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post #1 of 7 (permalink) Old 12-03-2018, 07:03 PM Thread Starter
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Help with components for 461

Reaching out to Bear and others. Bear I read old post when you installed -30 cc to get compression then went to Alum after. I want to do this once. I have a good running 400 that now has blow-by. It has flat tops with 72 cc heads (68 #16 ’s) crower 60243 1.5 rockers, manual trans and 3.55 posi. 3450 lb 64 lemans. Just going to start tear down but believe heads are good ( recent rebuild with new valves and harden seats) Is there any combo out there that works with new stroker rotating Assemby and iron heads? Want to get to under 9.5:1
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post #2 of 7 (permalink) Old 12-04-2018, 10:39 AM
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With some of the Butler rotating assemblies, you can get the pistons made for ANY CR you want. If some of their standard pistons won't work, they'll order custom Ross brand pistons, to make your rotating assembly meet the specs you want. I'm sure that if you tell them the exact combustion chamber of the iron heads you have, they can calculate exactly what pistons you need, in order to achieve the CR you want. And, since they'll be making a profit off the deal, I'm sure they'll be glad to discuss it with you. Just assuming that the Butlers have sold more Pontiac stroker rotating assemblies than anybody else.

I personally like the idea of using Auto Tec pistons, which are made of the 4032 material, which expands less, requiring less piston to cyl wall clearance. The Ross pistons, and most high end forged pistons are made of the 2618 material, which is used for racing pistons. But, if you go with Auto Tec pistons, you'll most likely have to order 'em yourself, along with all the other rotating assembly parts. Butler has a deal with Ross. So, I would assume that they would not consider ordering Auto Tec pistons for you. But, I certainly don't know that for sure.

I think Paul Knippen has mentioned that he can order Auto Tec pistons. So, he might make up a rotating assembly for you. Not sure if any of the other big name Pontiac engine builders will do this, or not. Most shops seem to make deals with certain companies & try to deal with those companies exclusively.

If you live close to a good Pontiac engine builder, who doesn't own a big time shop, he might be able to order the correct parts for a good assembly. They will know of a machine shop that can balance the assembly. If you live in the NY area, Richie Hoffman is a well respected Pontiac engine builder & racer. I'm assuming that most of the smaller, more independent builders, will have the freedom to order whatever brand parts a customer might want.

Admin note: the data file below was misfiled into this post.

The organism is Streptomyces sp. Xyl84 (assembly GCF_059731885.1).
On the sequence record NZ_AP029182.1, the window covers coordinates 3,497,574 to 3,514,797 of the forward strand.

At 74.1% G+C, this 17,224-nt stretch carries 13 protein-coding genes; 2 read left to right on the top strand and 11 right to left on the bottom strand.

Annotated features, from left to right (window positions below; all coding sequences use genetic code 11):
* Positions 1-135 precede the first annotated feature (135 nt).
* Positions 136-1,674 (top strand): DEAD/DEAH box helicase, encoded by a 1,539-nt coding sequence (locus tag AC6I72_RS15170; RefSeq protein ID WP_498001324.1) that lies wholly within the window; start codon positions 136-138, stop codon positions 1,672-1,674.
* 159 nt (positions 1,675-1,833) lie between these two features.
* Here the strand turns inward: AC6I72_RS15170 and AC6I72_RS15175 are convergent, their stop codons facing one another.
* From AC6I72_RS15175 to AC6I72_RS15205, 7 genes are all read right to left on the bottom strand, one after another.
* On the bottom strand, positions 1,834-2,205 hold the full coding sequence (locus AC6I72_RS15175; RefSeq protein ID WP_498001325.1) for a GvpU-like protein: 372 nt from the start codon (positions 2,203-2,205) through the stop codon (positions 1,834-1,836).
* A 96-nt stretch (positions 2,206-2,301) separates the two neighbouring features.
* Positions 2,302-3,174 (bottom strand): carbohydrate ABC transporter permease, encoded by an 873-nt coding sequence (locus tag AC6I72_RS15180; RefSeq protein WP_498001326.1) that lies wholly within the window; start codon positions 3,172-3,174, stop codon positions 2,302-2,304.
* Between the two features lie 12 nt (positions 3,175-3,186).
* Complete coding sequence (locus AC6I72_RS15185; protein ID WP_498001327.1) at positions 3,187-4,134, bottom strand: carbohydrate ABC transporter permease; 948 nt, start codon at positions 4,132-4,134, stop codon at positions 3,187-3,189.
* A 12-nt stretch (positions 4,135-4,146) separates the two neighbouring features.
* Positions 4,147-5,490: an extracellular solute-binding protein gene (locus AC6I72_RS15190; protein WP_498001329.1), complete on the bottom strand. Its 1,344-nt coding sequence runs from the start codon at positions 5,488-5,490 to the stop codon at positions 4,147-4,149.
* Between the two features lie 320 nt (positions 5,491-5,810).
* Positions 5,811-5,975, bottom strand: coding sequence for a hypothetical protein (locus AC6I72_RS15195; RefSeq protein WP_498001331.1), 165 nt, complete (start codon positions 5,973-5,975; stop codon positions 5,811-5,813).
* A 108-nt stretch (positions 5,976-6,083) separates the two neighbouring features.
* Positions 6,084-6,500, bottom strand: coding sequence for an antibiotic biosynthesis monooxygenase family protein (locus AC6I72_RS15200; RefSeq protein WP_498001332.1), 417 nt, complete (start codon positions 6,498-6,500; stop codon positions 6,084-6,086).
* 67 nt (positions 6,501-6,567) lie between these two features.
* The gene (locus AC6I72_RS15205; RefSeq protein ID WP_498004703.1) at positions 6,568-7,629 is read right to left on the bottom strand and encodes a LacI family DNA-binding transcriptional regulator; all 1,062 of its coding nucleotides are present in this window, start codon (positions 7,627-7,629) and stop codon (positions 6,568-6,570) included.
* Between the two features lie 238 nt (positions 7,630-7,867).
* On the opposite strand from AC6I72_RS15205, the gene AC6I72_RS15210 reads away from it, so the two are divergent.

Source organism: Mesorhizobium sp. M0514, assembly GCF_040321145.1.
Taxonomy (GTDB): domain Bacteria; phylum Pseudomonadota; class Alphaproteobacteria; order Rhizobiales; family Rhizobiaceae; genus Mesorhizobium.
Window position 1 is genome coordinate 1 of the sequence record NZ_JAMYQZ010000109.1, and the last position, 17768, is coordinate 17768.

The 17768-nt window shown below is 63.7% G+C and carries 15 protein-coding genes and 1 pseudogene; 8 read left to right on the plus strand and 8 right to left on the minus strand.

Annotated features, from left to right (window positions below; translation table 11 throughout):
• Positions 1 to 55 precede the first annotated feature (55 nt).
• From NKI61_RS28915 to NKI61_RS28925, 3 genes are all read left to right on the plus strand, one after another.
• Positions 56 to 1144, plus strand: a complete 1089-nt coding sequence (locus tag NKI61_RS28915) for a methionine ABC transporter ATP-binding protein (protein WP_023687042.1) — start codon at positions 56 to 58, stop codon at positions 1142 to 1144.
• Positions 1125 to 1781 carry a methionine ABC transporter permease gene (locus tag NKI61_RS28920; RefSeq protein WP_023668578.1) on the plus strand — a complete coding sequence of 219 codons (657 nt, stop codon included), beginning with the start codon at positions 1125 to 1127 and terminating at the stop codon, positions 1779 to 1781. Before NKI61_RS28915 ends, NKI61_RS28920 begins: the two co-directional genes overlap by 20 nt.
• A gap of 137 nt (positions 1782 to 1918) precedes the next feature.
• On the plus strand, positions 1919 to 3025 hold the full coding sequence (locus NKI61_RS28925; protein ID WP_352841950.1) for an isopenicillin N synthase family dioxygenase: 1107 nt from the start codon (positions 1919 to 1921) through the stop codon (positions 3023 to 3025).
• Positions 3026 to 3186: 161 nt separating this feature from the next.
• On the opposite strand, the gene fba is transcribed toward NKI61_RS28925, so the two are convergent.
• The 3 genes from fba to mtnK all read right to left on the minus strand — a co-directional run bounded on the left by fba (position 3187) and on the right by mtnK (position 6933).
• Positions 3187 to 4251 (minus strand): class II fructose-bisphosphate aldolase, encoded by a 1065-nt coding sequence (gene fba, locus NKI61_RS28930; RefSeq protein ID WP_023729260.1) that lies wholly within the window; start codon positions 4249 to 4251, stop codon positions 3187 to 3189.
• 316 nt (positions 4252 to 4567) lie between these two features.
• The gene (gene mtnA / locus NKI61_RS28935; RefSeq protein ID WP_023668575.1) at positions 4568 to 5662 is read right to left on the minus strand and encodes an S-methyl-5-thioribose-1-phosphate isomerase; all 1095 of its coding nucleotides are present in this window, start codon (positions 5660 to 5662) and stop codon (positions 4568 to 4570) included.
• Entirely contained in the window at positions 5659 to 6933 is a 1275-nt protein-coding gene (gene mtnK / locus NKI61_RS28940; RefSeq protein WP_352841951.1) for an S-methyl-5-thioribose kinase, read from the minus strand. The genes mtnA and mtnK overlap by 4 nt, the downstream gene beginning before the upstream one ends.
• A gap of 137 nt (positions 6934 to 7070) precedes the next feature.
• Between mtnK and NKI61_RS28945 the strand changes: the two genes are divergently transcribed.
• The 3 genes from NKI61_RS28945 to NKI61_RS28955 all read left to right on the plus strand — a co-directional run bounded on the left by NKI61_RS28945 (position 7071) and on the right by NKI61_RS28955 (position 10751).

Paul Carter has mentioned, on the PY site, that he is not taking on any more engine builds right now. But, he can probably make up a balanced rotating assembly for you, with the parts you want. He works at Koerner Racing Engines, in AZ.

Last edited by bigD; 12-04-2018 at 11:28 AM.
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post #3 of 7 (permalink) Old 12-04-2018, 04:26 PM
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Ok, first things first. If you're going to run those #16 heads, then please do either cc them yourself or have it done. Pontiac heads have been known to vary some from the factory specs, and unless you're the original owner of the engine and are in a position to be positive about their history, they may have been cut some in the past, reducing their chamber volumes somewhat. Even 3-5 cc's can make a significant difference in your resultant compression ratio. You've got to know where you are now in order to know how to get where you want to go.

The usual way of getting to 461 inches is to have a 400 block bored +0.035 over (4.155) and run a 4.250" stroke crank. You'll want to know what your actual bore size is right now and what it's going to take to get there. If it's already been bored +0.040 or more in the past for example, you'll want to know that before you start ordering parts.

Another decision to make: Are you going to zero deck the block? Pontiacs "usually" have the pistons about 0.015 down in the bores when they're at TDC. Here's where things can get tricky. The most accurate way to measure is to use the rods and pistons you'll be running in the build, but if you can't order pistons until you know how much dish volume you need, that kinda puts you into a Catch22. If you're really walking the fine line on compression, zero decking the block and "losing" that tiny bit of volume can be enough to put it over the edge and into detonation land. However there are some real advantages to zero decking. It promotes turbulence in the chambers and that promotes even combustion and helps avoid hot spots - both of which are good for avoiding detonation and making power. FWIW, I didn't zero deck mine "either time", although on this build I could have and been would have been ok.